Egyptian President Anwar Sadat, his voice ringing with bitterness and contempt, denounced Col. Muammar Qaddafi of Libya tonight as a childish and insolent ruler who "thinks he is a second Napoleon."

In a nationally televised speech about the six days of Egyptian-Libyan border fighting that ended Sunday, Sadat said that Qaddafi would "probably learn in time how heads of state are supposed to behave, but that in the meantime he would have to remember that playing with the armed forces is playing with fire."

Sadat reiterated that Egypt has no claim on any Libyan territory and that he has no objection to Qaddafi's internal policies, but he said he would not tolerate any new Libyan attempt to attack Egypt or "undercut this country's interests."

Sadat expressed no regret over the recent flashes in which Egyptian bombers attacked air bases inside Libya and commandos stormed Libyan positions.

He insisted that his hand had been forced by Qaddafi's actions. First, he said, the Libyan leader had sent Yasser Arafat, head of the Palestine Liberation Organization, to Sadat with a complaint that Egypt was enroaching Libyan territory - a charge that Sadat dismissed as an erroneous interpretation of the moving a small amount of leftover World War II barbed wire. Then, Sadat said, Qaddafi sent his troops to attack Egyptian border positions.

"We have no claim on Libyan soil," Sadat said. "The proof is that when our troops went into Libya, they finished their mission and came back. They did not stay there."

He said that Qaddafi's "just a child," and added that the Libyan leader probably learn in time," but that other Arab leaders "cannot tolerate him the way he is."

Speaking from Alexandria University, Sadat lashed out at critics abroad and dissenters at home, defending Egypt and his stewardship of it. He attacked critics who "wear the cloak of Gamal Abdel Nasser," his predecessor as president of Egypt, to portray Egypt as a country beset by political turmoil and economic desperation.

He insisted that Egypt is not "an ailing patient." It is a cultured country with an honorable history, he said, and will "never bow to anyone." He said, "true, we faced certain periods of bitterness and defeat, but our heads were always raised high. We are solving our problems. We are forging ahead on the right path."

While criticizing Qaddafi as one of those who sought to exaggerate Egypt's weaknesses and ignore its strengths, he seemed to be appealing to the Egyptian public for patience in the face of the country's undeniable difficulties. He called on the population to reject "alien elements" who try to foment unrest.

Sadat said that Qaddafi had objected when leaders of the oil sheikhdoms along the Persian Gulf decided to give Egypt $2 billion in economic aid, and demanded that they choose between Sadat and him. This added another to a long list of Egypitan grievances against Qaddafi. These range over every kind of issue from the nature of revolution and socialism to how to deal with the Israelis.

Sadat said, however, "Qaddafi has had his lesson" in the recent fighting, and added, "It is over."

He did not go on to say anything about the possibility of a settlement of the border dispute, or offer anything beyond his unilaterally declared cease fire of Sunday. Libya has not responded officially to that move which was made after the intervention of President Houari Boumediene of Algeria.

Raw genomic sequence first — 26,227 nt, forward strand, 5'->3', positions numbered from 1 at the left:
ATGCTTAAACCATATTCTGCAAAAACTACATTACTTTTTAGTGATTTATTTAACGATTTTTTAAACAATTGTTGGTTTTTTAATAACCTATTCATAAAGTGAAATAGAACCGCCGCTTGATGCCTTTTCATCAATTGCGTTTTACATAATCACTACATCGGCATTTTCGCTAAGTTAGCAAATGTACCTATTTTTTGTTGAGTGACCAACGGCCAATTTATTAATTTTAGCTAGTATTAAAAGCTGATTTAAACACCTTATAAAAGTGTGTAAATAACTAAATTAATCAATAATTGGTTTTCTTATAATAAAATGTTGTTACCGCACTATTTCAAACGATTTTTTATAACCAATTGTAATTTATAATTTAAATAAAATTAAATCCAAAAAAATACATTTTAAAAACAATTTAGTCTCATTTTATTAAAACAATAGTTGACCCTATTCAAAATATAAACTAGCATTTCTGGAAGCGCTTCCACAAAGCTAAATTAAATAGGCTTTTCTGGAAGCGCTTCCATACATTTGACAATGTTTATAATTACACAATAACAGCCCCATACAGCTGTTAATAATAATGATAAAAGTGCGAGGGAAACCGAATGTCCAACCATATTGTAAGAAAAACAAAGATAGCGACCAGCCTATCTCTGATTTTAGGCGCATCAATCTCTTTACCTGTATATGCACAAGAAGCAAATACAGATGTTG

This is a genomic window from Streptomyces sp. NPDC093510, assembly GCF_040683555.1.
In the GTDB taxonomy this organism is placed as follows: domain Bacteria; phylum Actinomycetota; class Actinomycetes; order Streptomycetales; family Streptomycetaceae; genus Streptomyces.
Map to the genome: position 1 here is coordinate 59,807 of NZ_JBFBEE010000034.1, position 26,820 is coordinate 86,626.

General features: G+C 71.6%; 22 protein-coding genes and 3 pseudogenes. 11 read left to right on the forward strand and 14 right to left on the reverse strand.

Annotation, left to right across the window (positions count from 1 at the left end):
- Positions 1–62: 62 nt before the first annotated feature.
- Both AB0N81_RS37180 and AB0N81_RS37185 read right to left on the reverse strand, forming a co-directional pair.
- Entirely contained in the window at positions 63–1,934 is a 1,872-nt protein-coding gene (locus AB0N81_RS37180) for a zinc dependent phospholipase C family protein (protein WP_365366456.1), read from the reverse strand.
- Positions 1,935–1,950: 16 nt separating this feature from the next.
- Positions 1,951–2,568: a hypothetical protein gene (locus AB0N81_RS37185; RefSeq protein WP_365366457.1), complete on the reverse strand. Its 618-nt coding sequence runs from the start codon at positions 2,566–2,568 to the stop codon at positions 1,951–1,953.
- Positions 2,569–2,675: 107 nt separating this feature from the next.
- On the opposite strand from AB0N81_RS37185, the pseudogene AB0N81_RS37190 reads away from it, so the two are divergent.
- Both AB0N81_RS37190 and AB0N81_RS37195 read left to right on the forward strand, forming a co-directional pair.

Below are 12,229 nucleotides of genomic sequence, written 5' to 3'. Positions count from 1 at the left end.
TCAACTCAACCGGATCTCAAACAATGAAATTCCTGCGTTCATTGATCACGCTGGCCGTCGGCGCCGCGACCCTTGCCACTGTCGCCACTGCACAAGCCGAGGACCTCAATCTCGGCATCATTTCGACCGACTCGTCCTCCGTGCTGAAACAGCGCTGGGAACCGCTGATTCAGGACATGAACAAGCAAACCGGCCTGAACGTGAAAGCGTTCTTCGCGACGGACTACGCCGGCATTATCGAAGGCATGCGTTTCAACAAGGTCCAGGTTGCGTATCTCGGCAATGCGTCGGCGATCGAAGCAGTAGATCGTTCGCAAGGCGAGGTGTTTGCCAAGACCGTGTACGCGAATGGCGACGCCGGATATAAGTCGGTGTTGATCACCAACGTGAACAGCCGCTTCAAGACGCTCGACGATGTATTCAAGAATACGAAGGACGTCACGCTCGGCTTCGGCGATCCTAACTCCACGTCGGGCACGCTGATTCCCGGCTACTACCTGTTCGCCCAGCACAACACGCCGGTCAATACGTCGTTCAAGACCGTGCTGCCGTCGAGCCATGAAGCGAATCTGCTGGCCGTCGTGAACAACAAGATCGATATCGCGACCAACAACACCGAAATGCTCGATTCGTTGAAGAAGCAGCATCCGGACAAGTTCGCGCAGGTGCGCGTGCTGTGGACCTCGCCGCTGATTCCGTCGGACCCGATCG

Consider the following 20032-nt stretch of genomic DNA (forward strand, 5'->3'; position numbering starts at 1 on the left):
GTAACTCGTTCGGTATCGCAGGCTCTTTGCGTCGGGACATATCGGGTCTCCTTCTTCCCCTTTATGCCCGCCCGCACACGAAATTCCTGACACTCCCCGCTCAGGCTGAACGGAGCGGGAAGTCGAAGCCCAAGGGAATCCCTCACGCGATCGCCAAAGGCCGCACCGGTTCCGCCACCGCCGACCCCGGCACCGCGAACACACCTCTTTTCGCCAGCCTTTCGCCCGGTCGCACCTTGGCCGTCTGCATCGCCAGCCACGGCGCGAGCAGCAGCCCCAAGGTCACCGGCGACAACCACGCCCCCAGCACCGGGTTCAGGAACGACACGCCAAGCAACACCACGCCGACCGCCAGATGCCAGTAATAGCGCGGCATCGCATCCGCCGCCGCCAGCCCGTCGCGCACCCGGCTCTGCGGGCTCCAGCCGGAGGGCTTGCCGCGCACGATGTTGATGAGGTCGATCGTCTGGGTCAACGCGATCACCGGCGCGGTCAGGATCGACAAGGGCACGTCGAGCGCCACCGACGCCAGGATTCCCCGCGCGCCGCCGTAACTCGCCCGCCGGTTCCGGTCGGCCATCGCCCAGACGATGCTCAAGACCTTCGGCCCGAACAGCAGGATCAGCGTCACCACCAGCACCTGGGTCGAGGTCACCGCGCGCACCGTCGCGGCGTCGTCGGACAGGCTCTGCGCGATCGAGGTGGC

While efforts continue to find some way of reducing the tension in the border area, there is no immediate prospect of any negotiations between Egypt and Libya and some observers believe the clashes could resume. Others reject that possibility, saying the Egyptians have eliminated any Libyan capability to wage serious military campaigns in the eastern part of the country.

Aside from his account of the territorial argument - which Sadat described as "clowning" over a strip of land about 50 yards wide - the president revealed little new about the armed clashes or what touched them off. The Libyan forces that first invaded Egyptian territory, he said, were armed with artillery and tanks, as if Qaddafi were "Napoleon coming to conquer Egypt."

The clashes between Egypt and Libya have been following closely throughout the Arab world. Erupting as it did during the U.S. visit of Israeli Prime Minister Menahem Begin and just before a Middle East tour by Secretary of State Cyrus Vance, the border war has prompted speculation about its timing and its possible impact on Arab-Israeli peace negotiations.

Informed observers here tend to agree, however, that the conflict has no hidden meaning, at least on the Egyptian side. The clashes began July 19, when Libyan forces attacked and apparently overran an Egyptian military outpost near the border. The Egyptians, who had been building up their forces in the region for a year in anticipation of such a move, retaliated strongly.

Sources with access to intelligence information say they accept this version of events and there is no evidence to support the theory that the Egyptians provoked the clash or wanted it at this time.

The mystery, they say, is not why the Egyptians bombed and strafed Libyan military installations but why the Libyans attacked in the first place, knowing that they could not stand up to Egypt's superior military might.